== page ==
First day. First Man. The press screening of Damien Chazelle’s anticipated space pic took place this morning on the Lido but you wouldn’t necessarily know it.

There’s something of an eerie online silence from critics and bloggers who in previous years would be holding forth on Twitter and splashing reviews across websites. The virtual buzz is quieter following Venice’s new embargo on reviews. The festival has called on journalists not to publish them until the start of evening premieres.

While a couple of writers I spoke to concur that there is a little less bandwidth buzz on opening day, the majority of critics and publicists I heard from seem very happy with the festival’s new protocol.

“Are you kidding? I LOVE it,” said one festival regular.

“The embargo rule makes complete sense to me, and it’s what Cannes ought to do,” another seasoned critic told me. “Who takes satisfaction in knowing a director is going into their premiere already aware their film’s been trashed? Now critics don’t have the pressure to write immediately. This allows us time to sit with the film rather than race to be first, which is always nonsense.”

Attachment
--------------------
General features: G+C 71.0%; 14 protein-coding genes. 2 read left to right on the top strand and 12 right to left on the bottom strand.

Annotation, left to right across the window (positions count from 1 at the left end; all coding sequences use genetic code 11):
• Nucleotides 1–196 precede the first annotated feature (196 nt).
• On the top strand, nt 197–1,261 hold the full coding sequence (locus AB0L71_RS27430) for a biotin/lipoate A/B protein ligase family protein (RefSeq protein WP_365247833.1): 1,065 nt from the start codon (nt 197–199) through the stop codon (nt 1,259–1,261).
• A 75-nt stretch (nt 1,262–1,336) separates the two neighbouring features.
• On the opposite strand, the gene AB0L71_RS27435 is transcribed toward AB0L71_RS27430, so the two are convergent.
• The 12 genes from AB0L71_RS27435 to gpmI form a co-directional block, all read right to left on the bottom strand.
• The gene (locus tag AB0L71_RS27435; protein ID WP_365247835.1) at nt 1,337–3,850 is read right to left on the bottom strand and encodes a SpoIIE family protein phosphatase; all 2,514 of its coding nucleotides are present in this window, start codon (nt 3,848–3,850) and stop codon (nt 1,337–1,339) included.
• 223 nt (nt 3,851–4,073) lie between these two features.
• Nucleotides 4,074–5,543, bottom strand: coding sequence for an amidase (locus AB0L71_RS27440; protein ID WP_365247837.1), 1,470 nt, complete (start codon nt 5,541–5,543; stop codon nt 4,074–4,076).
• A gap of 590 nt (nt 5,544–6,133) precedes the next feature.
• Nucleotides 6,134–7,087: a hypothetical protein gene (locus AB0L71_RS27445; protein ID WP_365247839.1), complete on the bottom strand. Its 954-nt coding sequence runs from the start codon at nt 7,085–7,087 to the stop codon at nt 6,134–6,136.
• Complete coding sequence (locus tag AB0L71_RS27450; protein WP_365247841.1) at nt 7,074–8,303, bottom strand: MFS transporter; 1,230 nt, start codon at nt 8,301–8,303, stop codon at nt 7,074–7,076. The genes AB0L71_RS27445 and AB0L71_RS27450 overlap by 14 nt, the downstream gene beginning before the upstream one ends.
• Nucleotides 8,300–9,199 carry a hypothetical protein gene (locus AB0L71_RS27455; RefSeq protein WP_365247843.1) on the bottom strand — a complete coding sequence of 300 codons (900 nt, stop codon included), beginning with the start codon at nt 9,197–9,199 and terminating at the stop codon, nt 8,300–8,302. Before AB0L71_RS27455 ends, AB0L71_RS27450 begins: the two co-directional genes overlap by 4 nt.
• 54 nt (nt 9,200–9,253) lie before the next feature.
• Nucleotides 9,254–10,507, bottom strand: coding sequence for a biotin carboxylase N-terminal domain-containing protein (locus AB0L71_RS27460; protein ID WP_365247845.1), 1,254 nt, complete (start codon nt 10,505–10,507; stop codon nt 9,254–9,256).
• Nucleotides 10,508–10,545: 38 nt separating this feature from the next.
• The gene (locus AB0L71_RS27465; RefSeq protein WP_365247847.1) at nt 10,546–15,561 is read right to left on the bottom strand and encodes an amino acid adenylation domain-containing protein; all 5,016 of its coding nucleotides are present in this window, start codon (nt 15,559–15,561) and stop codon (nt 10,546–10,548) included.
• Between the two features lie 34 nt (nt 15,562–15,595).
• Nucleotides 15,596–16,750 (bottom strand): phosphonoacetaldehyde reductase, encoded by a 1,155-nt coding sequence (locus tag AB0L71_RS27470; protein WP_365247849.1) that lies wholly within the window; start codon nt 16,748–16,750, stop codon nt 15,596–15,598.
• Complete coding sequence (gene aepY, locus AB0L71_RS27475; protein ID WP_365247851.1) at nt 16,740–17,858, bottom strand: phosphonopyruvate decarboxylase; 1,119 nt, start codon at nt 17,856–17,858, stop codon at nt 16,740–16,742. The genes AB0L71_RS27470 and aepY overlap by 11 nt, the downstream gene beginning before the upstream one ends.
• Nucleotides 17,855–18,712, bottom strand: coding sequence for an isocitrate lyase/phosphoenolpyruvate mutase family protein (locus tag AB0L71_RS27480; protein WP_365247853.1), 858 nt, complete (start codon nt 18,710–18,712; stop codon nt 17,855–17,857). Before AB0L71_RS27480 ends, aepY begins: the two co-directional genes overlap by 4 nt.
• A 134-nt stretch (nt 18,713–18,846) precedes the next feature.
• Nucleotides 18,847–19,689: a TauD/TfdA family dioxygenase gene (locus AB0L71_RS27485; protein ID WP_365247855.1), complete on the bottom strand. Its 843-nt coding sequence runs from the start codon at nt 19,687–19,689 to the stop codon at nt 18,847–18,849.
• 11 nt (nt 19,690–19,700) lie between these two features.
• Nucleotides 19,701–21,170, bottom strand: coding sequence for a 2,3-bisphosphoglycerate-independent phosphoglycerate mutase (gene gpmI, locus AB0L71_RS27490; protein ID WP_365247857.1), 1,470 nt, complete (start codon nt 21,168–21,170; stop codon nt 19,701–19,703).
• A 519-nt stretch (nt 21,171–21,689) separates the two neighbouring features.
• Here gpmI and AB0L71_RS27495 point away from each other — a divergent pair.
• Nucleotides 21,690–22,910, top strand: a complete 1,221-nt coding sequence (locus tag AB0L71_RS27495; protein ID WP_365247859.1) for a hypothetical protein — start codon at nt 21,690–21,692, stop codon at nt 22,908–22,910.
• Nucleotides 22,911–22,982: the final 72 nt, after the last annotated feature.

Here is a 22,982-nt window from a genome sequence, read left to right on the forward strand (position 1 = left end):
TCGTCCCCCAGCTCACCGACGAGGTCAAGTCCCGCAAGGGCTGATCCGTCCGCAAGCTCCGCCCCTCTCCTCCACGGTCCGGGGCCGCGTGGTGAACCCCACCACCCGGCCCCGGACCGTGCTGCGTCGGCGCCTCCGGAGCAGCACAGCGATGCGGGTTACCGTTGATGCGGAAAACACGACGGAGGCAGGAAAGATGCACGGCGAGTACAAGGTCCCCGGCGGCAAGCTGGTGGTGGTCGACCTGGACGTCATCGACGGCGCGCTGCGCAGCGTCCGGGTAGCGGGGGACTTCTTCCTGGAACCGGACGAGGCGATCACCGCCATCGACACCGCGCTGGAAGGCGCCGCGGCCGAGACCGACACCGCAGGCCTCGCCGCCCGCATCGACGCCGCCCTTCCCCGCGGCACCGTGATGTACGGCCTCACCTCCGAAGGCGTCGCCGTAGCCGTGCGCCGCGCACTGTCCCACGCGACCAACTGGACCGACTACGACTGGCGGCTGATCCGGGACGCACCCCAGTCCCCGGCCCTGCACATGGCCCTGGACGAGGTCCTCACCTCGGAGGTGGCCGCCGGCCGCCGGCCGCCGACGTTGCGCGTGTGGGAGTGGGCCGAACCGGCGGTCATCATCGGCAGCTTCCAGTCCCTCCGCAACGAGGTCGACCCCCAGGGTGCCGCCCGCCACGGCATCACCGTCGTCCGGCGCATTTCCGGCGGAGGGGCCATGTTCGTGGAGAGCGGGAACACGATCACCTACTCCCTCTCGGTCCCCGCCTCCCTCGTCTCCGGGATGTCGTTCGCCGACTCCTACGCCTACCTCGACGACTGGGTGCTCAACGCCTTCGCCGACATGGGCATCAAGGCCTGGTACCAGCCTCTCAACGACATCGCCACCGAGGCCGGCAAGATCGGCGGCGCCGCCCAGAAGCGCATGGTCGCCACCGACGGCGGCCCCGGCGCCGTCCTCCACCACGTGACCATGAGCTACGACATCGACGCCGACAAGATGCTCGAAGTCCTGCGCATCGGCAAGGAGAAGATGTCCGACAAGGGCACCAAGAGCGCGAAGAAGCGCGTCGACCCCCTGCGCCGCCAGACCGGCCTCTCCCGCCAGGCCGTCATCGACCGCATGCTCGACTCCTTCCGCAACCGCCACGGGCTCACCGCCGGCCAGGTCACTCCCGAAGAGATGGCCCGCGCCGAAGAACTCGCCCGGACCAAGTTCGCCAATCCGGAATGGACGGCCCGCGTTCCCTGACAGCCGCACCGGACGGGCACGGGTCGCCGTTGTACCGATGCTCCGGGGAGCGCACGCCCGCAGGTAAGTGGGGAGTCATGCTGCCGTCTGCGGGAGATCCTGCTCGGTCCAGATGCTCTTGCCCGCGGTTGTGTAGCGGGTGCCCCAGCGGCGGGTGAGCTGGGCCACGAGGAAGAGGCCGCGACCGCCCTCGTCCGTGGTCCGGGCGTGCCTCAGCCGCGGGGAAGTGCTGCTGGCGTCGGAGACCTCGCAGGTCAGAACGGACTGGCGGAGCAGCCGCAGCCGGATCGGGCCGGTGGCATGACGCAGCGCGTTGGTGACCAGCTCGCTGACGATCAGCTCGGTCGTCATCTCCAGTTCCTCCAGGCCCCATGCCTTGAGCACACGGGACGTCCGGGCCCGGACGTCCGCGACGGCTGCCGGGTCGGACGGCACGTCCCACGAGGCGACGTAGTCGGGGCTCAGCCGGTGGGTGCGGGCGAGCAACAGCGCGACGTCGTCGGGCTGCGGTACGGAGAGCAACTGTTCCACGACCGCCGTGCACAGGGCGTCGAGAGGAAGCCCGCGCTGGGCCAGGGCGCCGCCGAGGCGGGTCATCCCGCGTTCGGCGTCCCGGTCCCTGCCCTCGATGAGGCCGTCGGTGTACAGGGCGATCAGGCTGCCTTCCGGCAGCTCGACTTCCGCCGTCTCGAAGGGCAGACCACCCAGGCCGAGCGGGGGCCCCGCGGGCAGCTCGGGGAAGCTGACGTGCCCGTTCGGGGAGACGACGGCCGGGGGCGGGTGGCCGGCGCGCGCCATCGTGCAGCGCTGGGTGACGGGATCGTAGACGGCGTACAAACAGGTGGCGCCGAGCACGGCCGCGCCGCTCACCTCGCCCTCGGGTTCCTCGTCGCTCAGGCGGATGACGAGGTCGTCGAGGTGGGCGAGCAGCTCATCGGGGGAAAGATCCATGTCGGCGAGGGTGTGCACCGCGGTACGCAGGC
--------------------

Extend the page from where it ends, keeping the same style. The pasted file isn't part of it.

Cannes this year moved press screenings to be in sync with or after public screenings, many of which are in the evening.

“It’s a better set up than Cannes,” another concurred. “You have time to think about your review. It’s a nicer flow than having to run out and write your review late at night.”

“I love it,” said a veteran writer. “It may quieten the buzz a little but who wants their films reviewed in 60 minutes by a stressed critic who’s racing against all the other publications?”

Publicists I spoke to are also happy with the move.

The new set-up means European sites might see a little less traffic with most of the big reviews going up in the evening local time but US sites are largely unaffected.

The shift came about, I understand, as a result of those connected to movies (and likely the talent) expressing frustration over good vibes being zapped by bad write-ups.